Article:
Jack’s Story

 
 
Found a turtle e

 

John and his dog,Venus were hiking through a local farm field when they came upon a damaged turtle. John noticed the turtles damaged shell and realized the turtle was in trouble. He set about trying to find someone who could help get the turtle the care that he needed.

“It was a Sunday” John recalls, “and everyplace I called was closed or did not deal with wildlife. I found the Sanctuary through a search on my phone, and they were happy to help this little guy out, and agreed to meet me nearby. They took what little knowledge I knew about where I found him, and said that if his injuries were not life threatening, they hoped to be able to return him to the wild, once he was healed and they had a chance to check out the habitat where he came from.”
“I am so glad that I decided to take that hike with Venus that day, she is the one that pointed him out to me. I also learned a lot about turtles and their struggle for habitat.”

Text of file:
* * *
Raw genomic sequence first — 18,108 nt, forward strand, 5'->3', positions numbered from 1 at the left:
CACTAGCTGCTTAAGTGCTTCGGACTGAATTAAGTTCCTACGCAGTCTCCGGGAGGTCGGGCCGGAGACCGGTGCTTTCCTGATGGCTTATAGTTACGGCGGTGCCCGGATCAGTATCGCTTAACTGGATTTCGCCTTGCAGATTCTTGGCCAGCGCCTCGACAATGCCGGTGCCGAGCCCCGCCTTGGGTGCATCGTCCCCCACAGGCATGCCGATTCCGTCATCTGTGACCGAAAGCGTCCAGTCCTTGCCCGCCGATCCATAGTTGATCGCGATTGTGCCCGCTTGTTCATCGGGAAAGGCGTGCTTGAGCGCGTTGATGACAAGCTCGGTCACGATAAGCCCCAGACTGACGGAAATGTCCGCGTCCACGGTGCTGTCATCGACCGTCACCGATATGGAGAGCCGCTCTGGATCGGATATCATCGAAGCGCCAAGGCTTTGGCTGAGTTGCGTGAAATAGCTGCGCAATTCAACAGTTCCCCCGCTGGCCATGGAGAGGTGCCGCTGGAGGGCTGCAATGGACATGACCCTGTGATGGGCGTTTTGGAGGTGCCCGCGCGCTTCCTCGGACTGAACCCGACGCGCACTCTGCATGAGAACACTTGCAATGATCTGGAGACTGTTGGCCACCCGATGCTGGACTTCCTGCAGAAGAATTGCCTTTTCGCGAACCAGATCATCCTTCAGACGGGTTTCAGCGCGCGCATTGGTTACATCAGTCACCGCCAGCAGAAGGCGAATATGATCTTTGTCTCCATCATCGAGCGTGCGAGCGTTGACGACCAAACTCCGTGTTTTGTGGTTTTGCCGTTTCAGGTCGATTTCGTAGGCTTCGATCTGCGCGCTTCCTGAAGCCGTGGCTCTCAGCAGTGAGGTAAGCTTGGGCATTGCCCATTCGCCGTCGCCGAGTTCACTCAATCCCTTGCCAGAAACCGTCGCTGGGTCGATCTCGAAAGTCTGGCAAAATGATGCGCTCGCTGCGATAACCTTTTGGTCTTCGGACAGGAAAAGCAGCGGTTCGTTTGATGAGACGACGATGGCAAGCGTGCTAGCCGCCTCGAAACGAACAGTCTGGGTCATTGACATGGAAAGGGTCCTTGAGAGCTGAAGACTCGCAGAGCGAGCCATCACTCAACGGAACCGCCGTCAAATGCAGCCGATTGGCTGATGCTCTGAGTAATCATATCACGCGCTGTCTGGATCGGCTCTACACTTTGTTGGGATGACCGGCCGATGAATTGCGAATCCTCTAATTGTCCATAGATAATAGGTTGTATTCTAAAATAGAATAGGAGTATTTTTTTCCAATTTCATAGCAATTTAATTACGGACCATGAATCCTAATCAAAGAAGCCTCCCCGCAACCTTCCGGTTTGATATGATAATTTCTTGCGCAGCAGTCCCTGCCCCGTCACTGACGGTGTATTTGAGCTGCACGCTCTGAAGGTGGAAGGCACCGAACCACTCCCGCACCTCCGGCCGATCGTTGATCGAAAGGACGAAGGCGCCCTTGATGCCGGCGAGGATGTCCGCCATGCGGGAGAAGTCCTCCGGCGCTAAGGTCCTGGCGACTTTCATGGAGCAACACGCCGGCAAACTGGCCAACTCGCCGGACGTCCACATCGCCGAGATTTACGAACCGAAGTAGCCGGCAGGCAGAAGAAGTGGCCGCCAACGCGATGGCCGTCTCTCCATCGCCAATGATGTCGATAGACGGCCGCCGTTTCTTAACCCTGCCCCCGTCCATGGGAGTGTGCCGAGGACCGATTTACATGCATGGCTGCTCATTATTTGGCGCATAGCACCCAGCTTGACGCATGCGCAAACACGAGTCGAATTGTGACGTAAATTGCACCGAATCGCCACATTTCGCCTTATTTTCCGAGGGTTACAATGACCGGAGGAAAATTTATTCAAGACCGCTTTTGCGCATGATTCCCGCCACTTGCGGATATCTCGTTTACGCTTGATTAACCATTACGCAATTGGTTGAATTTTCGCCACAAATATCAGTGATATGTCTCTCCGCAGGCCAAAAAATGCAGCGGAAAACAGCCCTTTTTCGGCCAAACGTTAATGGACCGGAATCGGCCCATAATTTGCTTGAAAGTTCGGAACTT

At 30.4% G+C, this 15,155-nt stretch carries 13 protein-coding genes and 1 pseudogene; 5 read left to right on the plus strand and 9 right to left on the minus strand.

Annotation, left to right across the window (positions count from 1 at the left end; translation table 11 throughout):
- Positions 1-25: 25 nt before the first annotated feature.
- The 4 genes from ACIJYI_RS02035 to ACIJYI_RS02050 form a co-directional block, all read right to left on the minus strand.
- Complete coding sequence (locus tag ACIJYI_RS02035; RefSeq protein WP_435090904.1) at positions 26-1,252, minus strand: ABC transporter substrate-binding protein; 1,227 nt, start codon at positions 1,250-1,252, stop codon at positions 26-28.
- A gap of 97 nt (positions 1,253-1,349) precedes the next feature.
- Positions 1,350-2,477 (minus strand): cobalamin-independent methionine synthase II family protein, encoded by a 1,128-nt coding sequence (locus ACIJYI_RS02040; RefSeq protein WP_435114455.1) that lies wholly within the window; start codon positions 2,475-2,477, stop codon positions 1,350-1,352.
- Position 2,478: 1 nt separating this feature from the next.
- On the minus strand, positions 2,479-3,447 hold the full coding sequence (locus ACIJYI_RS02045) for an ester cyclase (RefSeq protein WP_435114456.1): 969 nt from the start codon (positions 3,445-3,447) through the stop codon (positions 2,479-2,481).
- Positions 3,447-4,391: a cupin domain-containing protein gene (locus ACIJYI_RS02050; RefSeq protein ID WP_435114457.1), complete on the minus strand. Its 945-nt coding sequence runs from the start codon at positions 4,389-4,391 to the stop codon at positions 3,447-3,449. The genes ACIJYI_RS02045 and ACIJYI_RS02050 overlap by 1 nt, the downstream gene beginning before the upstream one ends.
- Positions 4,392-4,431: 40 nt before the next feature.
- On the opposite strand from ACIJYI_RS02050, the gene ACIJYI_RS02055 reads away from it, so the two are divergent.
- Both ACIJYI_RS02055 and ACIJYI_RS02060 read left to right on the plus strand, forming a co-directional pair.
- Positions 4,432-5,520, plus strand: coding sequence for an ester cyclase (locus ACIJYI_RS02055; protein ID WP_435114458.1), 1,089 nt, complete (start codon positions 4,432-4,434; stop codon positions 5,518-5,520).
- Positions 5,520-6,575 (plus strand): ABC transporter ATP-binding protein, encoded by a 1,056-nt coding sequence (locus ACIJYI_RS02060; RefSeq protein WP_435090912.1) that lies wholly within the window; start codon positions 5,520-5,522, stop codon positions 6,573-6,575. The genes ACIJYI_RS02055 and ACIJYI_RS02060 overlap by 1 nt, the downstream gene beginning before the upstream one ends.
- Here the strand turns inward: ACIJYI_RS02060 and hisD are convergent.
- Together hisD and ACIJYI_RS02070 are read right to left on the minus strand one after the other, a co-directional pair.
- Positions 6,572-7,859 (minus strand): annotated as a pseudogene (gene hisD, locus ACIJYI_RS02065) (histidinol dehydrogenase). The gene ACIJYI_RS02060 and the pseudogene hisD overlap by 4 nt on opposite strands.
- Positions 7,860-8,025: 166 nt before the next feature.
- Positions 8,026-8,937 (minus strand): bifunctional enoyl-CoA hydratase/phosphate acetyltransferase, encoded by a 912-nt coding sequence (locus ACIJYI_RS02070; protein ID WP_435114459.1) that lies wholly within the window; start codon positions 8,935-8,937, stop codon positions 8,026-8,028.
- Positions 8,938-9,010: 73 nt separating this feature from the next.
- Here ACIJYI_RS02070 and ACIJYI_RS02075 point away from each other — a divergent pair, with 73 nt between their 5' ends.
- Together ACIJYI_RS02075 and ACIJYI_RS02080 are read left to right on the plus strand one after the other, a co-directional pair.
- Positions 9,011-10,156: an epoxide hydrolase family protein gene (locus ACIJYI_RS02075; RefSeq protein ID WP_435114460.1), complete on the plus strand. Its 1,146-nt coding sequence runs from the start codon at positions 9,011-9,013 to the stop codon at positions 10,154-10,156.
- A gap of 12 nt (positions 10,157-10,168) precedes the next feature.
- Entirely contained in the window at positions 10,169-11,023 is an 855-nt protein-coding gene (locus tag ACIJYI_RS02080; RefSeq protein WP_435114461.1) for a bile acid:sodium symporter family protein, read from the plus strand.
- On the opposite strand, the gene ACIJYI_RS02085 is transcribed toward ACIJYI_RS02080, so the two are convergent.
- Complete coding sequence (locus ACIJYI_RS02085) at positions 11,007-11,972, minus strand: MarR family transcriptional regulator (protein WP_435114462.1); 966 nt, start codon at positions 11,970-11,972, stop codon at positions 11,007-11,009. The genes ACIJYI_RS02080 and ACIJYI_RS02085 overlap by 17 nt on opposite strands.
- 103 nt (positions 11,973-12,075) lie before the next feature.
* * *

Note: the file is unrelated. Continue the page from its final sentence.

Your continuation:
https://boxturtlesanctuaryofcentralva.networkforgood.com/
So This is Jack. Like Many Turtles, One Eye Jack was a victim of a motorized vehicle. Being on soft earth likely saved his life. Jack lost an eye, a leg and was left with a badly broken shell. Unable to move, Jack was fortunate that John and his dog came along and got him the help he needed. Jack has healed now, but is unable to contribute to wild populations, and with only one eye, catching live food is difficult.

Box Turtles are aptly named. In the face of danger, they close up tightly, like a box, to wait out the danger. Unfortunately, when motorized vehicles are involved, turtles don’t have a chance. Jack was a lucky one.

Do we release Jack back into the wild, into a habitat that is already compromised, and with diminished mobility and sight? 

When Box turtles are found injured, and taken to a licensed wildlife veterinarian, and then supported by a rehabber, they are required to be returned  to the exact place where they were found. Normally this is a good practice, as box turtles learn their habitat as they grow and will try to return to it if they are removed from it. Unfortunately often times this habitat is already compromised, which likely contributed to the injury.